Earlier this week, Saskatchewan's chief medical health officer offered a rare glimpse into the province's detailed COVID-19 vaccine coverage data.
The Ministry of Health does release up-to-date information on how many people have been vaccinated with one or two doses of COVID-19 vaccine, but that daily breakdown doesn't drill down into individual communities, instead grouping them together into 13 broad regions: far northeast, central west, southeast and so on.
"The necessity for vaccination information [availability] is under continual review," the ministry said in a statement on Wednesday. "Any further, granular detail will be posted through the dashboard."
On Tuesday, chief medical health officer Dr. Saqib Shahab dipped into some of that granular detail by giving "a shoutout" to the central east Saskatchewan city of Melville. He said 85 per cent to 90 per cent of the city's residents are vaccinated against COVID-19.
Shahab didn't specify whether he meant those people were fully vaccinated or simply had one dose, but either way, the upper end of that range is higher than Tuesday's reported single-dose and two-dose coverage percentages for the entire central east region (83 per cent and 78 per cent, respectively).
Shahab's disclosure was a rare example of a Saskatchewan official offering detailed insight into one particular community's collective efforts to protect itself against COVID-19 through vaccines.
Shahab appeared to share the Melville data to illustrate that even within "pockets of communities" that have lower vaccine uptake, "some communities have done really well."
"Some communities, not so well," Shahab added.
"Obviously, many communities have been deeply impacted in this fourth wave, especially given the low vaccination rates. Everyone seems to know someone who was hospitalized or died, and that's very unfortunate. But that has increased interest in getting vaccinated."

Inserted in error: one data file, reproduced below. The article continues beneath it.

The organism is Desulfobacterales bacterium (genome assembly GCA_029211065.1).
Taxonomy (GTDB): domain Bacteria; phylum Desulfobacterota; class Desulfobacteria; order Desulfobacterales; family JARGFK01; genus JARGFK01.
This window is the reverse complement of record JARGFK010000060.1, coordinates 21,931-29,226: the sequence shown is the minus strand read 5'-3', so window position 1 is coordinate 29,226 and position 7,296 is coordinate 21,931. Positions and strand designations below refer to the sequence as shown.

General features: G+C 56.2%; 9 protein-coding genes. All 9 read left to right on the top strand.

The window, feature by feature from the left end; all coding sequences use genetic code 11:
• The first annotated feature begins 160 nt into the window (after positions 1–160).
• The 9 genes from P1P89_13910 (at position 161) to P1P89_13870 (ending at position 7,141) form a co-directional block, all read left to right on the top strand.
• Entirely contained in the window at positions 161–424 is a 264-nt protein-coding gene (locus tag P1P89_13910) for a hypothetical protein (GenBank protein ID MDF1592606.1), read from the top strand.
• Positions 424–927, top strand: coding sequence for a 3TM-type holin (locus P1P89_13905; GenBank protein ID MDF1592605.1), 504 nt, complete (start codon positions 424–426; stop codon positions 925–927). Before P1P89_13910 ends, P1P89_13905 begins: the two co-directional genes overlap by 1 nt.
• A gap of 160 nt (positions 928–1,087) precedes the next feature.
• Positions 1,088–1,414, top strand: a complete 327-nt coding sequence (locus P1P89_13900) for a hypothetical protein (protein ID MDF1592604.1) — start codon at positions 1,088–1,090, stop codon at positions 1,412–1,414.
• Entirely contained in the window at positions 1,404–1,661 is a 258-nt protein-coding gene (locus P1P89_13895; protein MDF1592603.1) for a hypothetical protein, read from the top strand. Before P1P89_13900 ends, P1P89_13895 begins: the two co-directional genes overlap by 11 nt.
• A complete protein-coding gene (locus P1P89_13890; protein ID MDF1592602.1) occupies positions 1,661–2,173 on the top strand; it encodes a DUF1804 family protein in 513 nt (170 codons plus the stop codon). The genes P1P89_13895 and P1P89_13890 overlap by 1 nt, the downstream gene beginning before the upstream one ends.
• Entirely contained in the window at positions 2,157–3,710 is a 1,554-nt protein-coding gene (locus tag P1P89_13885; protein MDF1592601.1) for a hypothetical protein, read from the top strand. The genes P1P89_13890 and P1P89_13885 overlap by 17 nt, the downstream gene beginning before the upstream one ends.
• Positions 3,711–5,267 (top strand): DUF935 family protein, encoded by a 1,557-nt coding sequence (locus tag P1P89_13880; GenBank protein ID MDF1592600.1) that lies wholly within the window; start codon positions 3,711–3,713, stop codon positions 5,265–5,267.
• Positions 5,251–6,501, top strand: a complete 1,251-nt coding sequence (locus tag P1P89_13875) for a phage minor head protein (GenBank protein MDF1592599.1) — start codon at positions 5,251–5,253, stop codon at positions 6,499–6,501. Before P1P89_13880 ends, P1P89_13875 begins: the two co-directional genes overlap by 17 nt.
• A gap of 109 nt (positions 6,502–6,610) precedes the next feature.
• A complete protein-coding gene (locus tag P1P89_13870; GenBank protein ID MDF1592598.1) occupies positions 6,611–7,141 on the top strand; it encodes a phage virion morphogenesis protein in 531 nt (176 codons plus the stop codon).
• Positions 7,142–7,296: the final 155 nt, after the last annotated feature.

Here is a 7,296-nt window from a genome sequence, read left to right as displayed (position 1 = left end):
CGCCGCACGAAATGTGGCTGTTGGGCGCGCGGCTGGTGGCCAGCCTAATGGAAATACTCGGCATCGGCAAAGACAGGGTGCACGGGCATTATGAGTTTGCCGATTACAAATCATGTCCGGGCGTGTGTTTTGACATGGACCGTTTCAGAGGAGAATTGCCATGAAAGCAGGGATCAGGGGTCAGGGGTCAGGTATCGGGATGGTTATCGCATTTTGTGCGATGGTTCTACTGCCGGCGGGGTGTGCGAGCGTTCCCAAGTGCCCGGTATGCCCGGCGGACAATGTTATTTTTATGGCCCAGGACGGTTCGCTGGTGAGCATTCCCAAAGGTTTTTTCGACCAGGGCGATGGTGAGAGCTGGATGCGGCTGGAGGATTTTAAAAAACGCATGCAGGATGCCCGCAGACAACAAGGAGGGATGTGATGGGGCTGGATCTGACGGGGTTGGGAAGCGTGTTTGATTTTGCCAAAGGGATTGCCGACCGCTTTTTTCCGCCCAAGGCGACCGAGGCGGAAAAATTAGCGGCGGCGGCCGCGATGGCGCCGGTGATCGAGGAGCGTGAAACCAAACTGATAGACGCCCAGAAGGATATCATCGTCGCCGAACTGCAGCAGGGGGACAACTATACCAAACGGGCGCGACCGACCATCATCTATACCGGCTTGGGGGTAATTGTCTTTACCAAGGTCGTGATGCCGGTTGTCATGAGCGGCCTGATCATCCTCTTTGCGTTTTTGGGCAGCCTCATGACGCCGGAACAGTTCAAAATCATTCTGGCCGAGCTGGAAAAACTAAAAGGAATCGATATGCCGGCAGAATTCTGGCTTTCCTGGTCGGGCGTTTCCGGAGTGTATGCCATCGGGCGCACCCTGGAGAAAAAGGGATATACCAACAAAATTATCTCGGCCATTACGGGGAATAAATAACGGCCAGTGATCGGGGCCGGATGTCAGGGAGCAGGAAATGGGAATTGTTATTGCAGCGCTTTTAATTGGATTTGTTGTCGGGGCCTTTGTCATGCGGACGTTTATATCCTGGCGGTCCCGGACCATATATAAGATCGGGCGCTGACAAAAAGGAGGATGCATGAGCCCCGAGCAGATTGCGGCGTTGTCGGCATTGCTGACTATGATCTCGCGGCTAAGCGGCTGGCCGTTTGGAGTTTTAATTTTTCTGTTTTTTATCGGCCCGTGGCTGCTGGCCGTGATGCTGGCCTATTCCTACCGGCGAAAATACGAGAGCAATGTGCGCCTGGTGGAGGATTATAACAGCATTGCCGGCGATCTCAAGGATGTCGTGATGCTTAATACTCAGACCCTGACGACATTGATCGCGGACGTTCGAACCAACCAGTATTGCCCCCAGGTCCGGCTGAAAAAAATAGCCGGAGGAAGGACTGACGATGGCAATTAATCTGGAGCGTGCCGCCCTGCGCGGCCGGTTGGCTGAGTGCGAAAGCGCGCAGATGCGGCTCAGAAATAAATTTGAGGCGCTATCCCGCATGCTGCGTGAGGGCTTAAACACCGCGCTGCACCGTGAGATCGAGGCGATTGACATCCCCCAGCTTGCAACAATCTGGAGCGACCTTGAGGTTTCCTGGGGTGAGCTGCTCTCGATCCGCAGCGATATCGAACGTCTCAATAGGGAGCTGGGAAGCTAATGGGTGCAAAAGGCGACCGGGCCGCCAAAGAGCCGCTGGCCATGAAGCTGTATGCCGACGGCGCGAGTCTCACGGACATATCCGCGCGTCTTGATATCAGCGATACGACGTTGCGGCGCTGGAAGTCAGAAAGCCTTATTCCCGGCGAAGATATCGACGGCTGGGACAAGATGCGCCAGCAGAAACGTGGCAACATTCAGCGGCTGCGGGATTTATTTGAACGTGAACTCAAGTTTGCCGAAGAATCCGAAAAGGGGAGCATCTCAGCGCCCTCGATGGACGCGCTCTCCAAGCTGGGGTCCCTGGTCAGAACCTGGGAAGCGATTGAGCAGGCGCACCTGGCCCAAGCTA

Shahab shared an updated vaccine coverage map on Thursday.
Regina leads regions
Beyond Melville, Shahab didn't single any area or community out.
But the daily breakdown does offer some idea, at least regionally, of what areas of Saskatchewan are lagging when it comes to getting their shots, as well as what age groups are holding out.
Here's how the 13 regions rank overall in terms of the proportion of their eligible residents who are fully vaccinated against COVID-19:
1. Regina: 82 per cent.
2 (tied). Northeast: 80 per cent.
2. (tied) Saskatoon: 80 per cent.
4. South central: 79 per cent.
5. Central east: 78 per cent.
6. North central: 77 per cent.
7 (tied). Central west: 76 per cent.
7 (tied). Northwest: 76 per cent.
9. Southeast: 74 per cent.
10. Southwest: 73 per cent.
11 (tied). Far north central: 68 per cent.
11 (tied). Far northeast: 68 per cent.
13. Far northwest: 61 per cent.
Provincial total: 81 per cent.
Each region's double-dose vaccine coverage is also broken down into the eight age groups reported by the ministry. Here's where the provincial totals for each age group stood as of Tuesday.
1. 80+: 92 per cent.
2. 70-79: 90 per cent.
3. 60-69: 89 per cent.
4. 50-59: 83 per cent.
5. 40-49: 79 per cent.
6. 12-17: 75 per cent.
7. (tied). 18-29: 74 per cent.
7. (tied). 30-39: 74 per cent.